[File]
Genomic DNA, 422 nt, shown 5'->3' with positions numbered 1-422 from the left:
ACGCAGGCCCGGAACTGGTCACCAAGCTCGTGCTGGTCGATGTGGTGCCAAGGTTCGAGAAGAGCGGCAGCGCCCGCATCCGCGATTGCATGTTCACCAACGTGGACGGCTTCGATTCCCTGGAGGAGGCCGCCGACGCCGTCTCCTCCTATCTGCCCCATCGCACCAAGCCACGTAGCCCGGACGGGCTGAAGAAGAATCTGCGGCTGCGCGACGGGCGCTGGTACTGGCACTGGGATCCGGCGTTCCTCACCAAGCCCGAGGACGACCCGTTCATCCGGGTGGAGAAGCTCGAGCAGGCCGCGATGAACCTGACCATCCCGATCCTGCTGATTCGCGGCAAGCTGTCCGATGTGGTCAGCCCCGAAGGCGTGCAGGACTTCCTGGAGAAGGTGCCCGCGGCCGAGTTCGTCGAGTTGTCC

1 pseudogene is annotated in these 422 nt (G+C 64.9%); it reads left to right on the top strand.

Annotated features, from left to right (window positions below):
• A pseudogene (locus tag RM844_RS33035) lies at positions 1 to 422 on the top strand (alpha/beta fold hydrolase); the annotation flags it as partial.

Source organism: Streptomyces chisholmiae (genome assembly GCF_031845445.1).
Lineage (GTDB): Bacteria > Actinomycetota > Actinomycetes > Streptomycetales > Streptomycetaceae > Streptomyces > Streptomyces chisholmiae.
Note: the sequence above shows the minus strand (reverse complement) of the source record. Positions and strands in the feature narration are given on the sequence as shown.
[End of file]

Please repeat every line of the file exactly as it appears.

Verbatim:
Genomic DNA, 422 nt, shown 5'->3' with positions numbered 1-422 from the left:
ACGCAGGCCCGGAACTGGTCACCAAGCTCGTGCTGGTCGATGTGGTGCCAAGGTTCGAGAAGAGCGGCAGCGCCCGCATCCGCGATTGCATGTTCACCAACGTGGACGGCTTCGATTCCCTGGAGGAGGCCGCCGACGCCGTCTCCTCCTATCTGCCCCATCGCACCAAGCCACGTAGCCCGGACGGGCTGAAGAAGAATCTGCGGCTGCGCGACGGGCGCTGGTACTGGCACTGGGATCCGGCGTTCCTCACCAAGCCCGAGGACGACCCGTTCATCCGGGTGGAGAAGCTCGAGCAGGCCGCGATGAACCTGACCATCCCGATCCTGCTGATTCGCGGCAAGCTGTCCGATGTGGTCAGCCCCGAAGGCGTGCAGGACTTCCTGGAGAAGGTGCCCGCGGCCGAGTTCGTCGAGTTGTCC

1 pseudogene is annotated in these 422 nt (G+C 64.9%); it reads left to right on the top strand.

Annotated features, from left to right (window positions below):
• A pseudogene (locus tag RM844_RS33035) lies at positions 1 to 422 on the top strand (alpha/beta fold hydrolase); the annotation flags it as partial.

Source organism: Streptomyces chisholmiae (genome assembly GCF_031845445.1).
Lineage (GTDB): Bacteria > Actinomycetota > Actinomycetes > Streptomycetales > Streptomycetaceae > Streptomyces > Streptomyces chisholmiae.
Note: the sequence above shows the minus strand (reverse complement) of the source record. Positions and strands in the feature narration are given on the sequence as shown.